with Microsoft Windows. The aim for this is not, as several people incline to consider,
because Windows is a feeble system,
with many security holes. If any
brilliant hacker were to look faithfully at
any operating system, he/she would
catch weaknesses. The reason why
so numerous leaks have been originate in
Windows versions over the years, is
because millions of work hours are paid
probing for them.
This time investment is
only done because there is a positive pay-off. Nearby 90% of computer users use
Windows, which interprets into almost 1.62 billion people around the world (guessing
that there are about 1.8 billion active computers in the world today). Finding a ‘good’ safety fleabag and writing approximately competent
malware to exploit it, means a potential ‘market’ of totally those computers.
With the correct malware, it is thinkable to snatch control of those computers,
by fixing them to a botnet, and perusing through the computer to search for private
and economic data that can be castoff for either selling in the secretive
market, or using the found uniqueness for all types of criminal actions.
The cash that is made by
cyber-criminals per year is projected to be of a bigger volume than the
turnover of the drugs industry. In short: it pays to invest time into writing malware
for Windows. Of course there have been, and still are, other popular platforms
besides Windows. Apple’s OS X and Linux for instance, are still growing in popularity.
Many people believe these systems to be far safer than Windows. However, that
is a conclusion that can only be reached with certainty after putting as many
work hours into searching for weaknesses as has been done with Windows. This,
of course, has not happened, so we refrain from celebrating the safety of one
system over another. This theory also applies to mobile platforms. Smartphones
have been around for many years and have gradually grown in popularity. Many different
operating systems co-existed, no one much more popular than the others for many
years. The theory that all of these systems have their weaknesses, but not many
people were looking for them because it would not be worth their time
investment, held up for a long time. But this situation has now changed.
“The opportunity of reaching a huge public with Android, and to snip
money from 75% of all smartphone users, offers a solid intention for malware
writers to make high-quality malware”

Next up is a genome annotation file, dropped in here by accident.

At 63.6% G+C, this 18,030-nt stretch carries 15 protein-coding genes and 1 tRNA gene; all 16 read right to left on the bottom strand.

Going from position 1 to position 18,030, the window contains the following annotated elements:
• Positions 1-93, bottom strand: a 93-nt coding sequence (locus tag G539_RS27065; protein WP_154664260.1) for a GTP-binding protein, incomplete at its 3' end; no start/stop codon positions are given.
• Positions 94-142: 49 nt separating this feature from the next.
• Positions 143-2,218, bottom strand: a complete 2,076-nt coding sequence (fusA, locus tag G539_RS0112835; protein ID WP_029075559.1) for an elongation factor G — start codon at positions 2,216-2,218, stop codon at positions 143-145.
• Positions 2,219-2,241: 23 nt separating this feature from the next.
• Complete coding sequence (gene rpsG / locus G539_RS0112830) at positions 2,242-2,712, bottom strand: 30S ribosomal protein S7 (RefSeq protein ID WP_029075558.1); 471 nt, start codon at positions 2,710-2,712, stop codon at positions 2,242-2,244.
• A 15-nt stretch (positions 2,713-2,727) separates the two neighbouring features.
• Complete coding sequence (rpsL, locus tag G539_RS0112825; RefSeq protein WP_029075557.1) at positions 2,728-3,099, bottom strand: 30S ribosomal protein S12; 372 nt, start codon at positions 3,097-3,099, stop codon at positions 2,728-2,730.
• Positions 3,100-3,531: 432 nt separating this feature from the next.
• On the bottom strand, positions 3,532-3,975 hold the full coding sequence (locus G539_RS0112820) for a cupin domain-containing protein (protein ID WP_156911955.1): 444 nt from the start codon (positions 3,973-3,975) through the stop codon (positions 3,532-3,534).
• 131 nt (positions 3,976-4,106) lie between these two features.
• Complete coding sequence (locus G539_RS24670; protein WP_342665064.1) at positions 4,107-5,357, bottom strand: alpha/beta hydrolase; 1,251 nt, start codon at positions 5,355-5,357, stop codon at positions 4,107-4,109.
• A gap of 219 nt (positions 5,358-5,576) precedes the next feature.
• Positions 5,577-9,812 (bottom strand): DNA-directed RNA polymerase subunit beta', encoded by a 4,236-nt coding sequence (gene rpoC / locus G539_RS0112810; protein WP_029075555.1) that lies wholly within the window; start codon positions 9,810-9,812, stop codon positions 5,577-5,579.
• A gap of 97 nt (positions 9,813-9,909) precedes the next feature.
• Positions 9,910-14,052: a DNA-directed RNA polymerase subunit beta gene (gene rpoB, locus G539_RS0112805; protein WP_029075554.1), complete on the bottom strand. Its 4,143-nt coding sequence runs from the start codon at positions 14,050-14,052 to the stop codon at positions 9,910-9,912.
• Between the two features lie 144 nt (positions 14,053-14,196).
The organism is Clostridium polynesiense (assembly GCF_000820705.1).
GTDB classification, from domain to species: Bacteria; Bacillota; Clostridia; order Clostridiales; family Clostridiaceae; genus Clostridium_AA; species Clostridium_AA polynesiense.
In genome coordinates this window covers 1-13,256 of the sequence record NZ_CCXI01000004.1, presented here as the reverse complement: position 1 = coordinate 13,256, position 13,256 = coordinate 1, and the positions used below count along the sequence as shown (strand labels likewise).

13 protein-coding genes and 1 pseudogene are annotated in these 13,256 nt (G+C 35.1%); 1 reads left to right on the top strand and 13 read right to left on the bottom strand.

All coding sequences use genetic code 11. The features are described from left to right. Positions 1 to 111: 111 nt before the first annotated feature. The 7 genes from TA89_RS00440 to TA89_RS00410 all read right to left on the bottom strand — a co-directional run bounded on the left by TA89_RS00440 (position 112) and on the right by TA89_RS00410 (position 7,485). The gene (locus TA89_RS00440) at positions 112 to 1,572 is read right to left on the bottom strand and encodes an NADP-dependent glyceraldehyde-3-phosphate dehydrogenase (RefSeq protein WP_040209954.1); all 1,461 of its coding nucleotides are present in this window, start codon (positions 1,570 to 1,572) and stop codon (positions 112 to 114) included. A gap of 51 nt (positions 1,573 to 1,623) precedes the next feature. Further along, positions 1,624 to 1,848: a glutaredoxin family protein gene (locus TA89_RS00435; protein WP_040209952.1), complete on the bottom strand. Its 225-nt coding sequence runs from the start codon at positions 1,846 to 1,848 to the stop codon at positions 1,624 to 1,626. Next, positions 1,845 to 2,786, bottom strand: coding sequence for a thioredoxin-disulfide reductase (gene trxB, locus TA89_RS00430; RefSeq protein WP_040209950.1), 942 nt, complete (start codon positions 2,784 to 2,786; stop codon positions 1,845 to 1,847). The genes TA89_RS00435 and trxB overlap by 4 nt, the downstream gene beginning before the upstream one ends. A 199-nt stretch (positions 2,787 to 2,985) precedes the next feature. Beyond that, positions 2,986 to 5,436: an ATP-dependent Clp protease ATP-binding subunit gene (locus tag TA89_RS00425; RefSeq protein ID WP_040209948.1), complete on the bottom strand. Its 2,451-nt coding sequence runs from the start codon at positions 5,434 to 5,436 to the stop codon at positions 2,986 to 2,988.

In 2010, Android exposed
its first signs of spirits to regulate the mobile world. In 2011, the spirits attested
to be accurate, and they seem to continue that way. According to Gartner, around
75% of all smartphones traded worldwide in the first quarter of 2013 ran on Android
and still the ratio as same as was before. Number two was iOS, with only 18.2%.
The third place was held by Blackberry, with 3%. Of those operating systems,
Android was the single one that raised its market share in that quarter. The
security industry therefore now senses it is safe to say Android is winning
this race. And the malware writers settle. The possibility of reaching a big
public with Android, and to snip money from 75% of all smartphone users, affords
a strong intention for malware writers to make high-quality malware for this specific
Before Android, there
was another nominee that looked to be winning the race “Symbian”. Why was a solid
intention for making malware for Symbian not sufficient for an prevalent burst
of Symbian malware? This is due to a deficiency of means to blowout Symbian
All mobile operating
systems have one thing in common – their architecture is very dissimilar to the
architecture of Microsoft Windows for computers. It seems developers have observed
closely at ‘what went wrong’ with the initial operating systems for PCs and
created systems that are far safer (though there is still plenty of potential
to find weaknesses in them). Dirtying a smartphone and then scattering the
malware further is not easy through traditional assaults. The most effective way
of attack on Symbian attested to be through Bluetooth. But this required
physical closeness of a smartphone that had its Bluetooth connection switched
on for an attack to be fruitful. This reduced the target audience to such a small
number that spending time on writing malware for Symbian was very distasteful.
In the case of Android,
there is a simple solution to scattering malware: apps. They are
downloaded and installed manually by smartphone owners all over the world. A
free local app with typical reputation is downloaded over 10,000 times. International
free apps of typical reputation can get downloaded over 1 million times. Fake apps that seemed
in the Android Market, like the ones that harboured the trojan DroidDream, got
downloaded over 250,000 times in only a few days. Apps are thus a precise beautiful
means of scattering hateful code to smartphones. Social engineering makes apps
look very attractive and motivates users to download and install them.
Android is not the only platform with widespread apps. In fact, Apple
was, far more fruitful with apps than Android. And Apple appeared to be leading for relatively some time, right after
Symbian’s downfall and before Android’s enormous rise. So why has Apple moved
the bullet for all this time? There was an intention, and the apps provided a hypothetical
means for infection. The answer comes down to opportunity.
“Android is a semi open source platform, sense that plentiful of the code
is offered for everyone to see. This makes it far easier to find security pigpens”
Apple and Android have dissimilar processes of app making and app admissions.
In this case, we need to confess that Apple seems to have a harmless system.
That is not to say the operating system of Apple in itself is harmless than
Android. It is, still, more difficult to study A